Gulf spill a reminder of the value of redundant safety systems

Cleanup and containment efforts continue at the Gulf of Mexico site of the oil spill following the Deepwater Horizon explosion.
By David A. Fahrenthold
Washington Post Staff Writer
Thursday, June 17, 2010

Airliners can lose one engine and keep flying. Nuclear power plants have two cooling systems, in case one fails. In an explosion, coal mines must allow miners two paths to escape.

So why didn't BP have a working Plan B?

From previous accidents, engineers have learned the value of duplicate, even triplicate, safety systems. The oil industry says it was following that maxim: By regulation, it installed giant machines called "blowout preventers" on drill pipes, with powerful bolts to close off a leaking pipe.

But at the Deepwater Horizon drilling rig, something went wrong. The backup plan failed.

Now, engineers say, the Gulf of Mexico spill has become another depressing test case in the value of redundancy. And, as the investigation unspools, it might be adding a corollary to the lesson: Having a Plan B that won't work might be more dangerous than having no plan at all.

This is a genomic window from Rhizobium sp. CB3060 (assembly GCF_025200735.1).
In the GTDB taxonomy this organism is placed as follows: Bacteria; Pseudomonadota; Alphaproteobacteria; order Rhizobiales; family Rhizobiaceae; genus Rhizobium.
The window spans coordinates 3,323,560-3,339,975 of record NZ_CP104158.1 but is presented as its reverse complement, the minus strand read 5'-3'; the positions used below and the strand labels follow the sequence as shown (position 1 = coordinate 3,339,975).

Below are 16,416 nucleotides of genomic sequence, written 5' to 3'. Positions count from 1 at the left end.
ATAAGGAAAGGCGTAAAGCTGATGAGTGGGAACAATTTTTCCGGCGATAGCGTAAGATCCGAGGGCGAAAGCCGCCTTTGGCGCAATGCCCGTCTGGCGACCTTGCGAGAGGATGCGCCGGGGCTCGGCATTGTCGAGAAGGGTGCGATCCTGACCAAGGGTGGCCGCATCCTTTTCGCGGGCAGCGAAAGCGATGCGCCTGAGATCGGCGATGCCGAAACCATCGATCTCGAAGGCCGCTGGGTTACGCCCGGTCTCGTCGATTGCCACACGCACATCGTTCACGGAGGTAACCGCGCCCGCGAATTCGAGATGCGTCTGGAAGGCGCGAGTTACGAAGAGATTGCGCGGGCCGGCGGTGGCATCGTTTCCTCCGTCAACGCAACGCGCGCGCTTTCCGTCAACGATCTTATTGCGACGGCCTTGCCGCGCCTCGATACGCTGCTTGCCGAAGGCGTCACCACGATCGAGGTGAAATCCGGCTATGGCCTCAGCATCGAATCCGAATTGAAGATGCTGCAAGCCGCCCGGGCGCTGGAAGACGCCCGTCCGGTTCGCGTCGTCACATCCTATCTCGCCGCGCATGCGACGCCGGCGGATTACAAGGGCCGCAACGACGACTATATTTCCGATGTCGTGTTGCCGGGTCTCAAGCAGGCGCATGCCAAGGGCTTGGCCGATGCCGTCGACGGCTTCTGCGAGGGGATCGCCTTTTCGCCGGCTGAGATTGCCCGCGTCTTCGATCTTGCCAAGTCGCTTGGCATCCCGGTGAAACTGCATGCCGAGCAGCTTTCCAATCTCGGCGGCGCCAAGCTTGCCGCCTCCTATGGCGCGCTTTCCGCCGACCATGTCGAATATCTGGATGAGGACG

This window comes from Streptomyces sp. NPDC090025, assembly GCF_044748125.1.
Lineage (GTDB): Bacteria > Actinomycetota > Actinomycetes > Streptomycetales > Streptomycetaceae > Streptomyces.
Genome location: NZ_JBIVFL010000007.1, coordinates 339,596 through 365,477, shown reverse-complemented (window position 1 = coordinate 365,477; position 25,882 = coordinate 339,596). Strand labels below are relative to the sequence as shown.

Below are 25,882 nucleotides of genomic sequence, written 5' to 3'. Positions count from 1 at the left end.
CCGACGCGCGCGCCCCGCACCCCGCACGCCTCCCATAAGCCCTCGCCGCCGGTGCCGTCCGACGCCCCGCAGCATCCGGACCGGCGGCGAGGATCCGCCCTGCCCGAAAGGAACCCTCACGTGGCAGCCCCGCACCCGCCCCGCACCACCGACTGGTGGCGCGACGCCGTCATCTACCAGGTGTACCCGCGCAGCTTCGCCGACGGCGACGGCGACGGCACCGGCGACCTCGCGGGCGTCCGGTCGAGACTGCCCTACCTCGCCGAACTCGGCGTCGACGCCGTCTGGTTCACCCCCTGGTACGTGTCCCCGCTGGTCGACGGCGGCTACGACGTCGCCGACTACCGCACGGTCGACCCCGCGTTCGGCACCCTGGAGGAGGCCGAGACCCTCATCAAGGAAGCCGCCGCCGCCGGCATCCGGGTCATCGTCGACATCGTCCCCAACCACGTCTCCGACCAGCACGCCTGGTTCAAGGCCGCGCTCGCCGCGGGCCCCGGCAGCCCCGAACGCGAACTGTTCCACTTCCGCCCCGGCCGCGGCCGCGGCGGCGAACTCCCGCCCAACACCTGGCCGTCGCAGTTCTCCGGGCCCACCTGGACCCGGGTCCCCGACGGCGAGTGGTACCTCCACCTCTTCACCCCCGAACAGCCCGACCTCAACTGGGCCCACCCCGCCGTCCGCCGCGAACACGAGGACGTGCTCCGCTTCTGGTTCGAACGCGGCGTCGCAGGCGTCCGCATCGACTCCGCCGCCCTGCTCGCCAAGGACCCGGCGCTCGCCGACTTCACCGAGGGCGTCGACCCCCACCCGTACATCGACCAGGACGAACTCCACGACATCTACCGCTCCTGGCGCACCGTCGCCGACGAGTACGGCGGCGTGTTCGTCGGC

"How can you go back and drill in deep water if you cannot tell the public that the probability of this happening again is almost zero?" said Paul Bommer, a lecturer in petroleum engineering at the University of Texas. "Whatever you thought you had [to prevent a disaster], you didn't have."

This week, former Environmental Protection Agency administrator William K. Reilly -- chosen by President Obama as co-chairman of a national commission investigating the spill -- said he wants to change the "safety culture" of the offshore drilling industry. He said that he wanted to start a safety organization similar to one that has focused on improvements at nuclear plants.

"Once that blowout occurred and got away from people, and the well couldn't be managed, it's difficult to imagine any" cleanup that could keep up, Reilly said in a telephone interview Wednesday.

The idea of safety through redundancy -- engineers also call it "resilience" or "defense-in-depth" -- is familiar to anyone who has walked past an airliner's cockpit. There are two seats in there, two pilots.

Other examples abound: The space shuttle has two ways of lowering its landing gear. Nuclear plants have several layers of containment between their cores and the outside world. Some cars with electronic acceleration have two systems for measuring how hard the driver pushes on the pedal: If they conflict, the car is supposed to stop accelerating.

Over the weekend, redundancy saved the historic battleship USS Texas, a tourist attraction outside Houston. A pump burned out, water leaked in and a backup pump system helped stop the 96-year-old ship from sinking.

"If you have a fire, you don't want to -- at that point -- start buying firetrucks and training people," said Yossi Sheffi, the director of MIT's Engineering Systems Division. Much of the time fire trucks and firefighters sit waiting, but he said that's the cost of being prepared.

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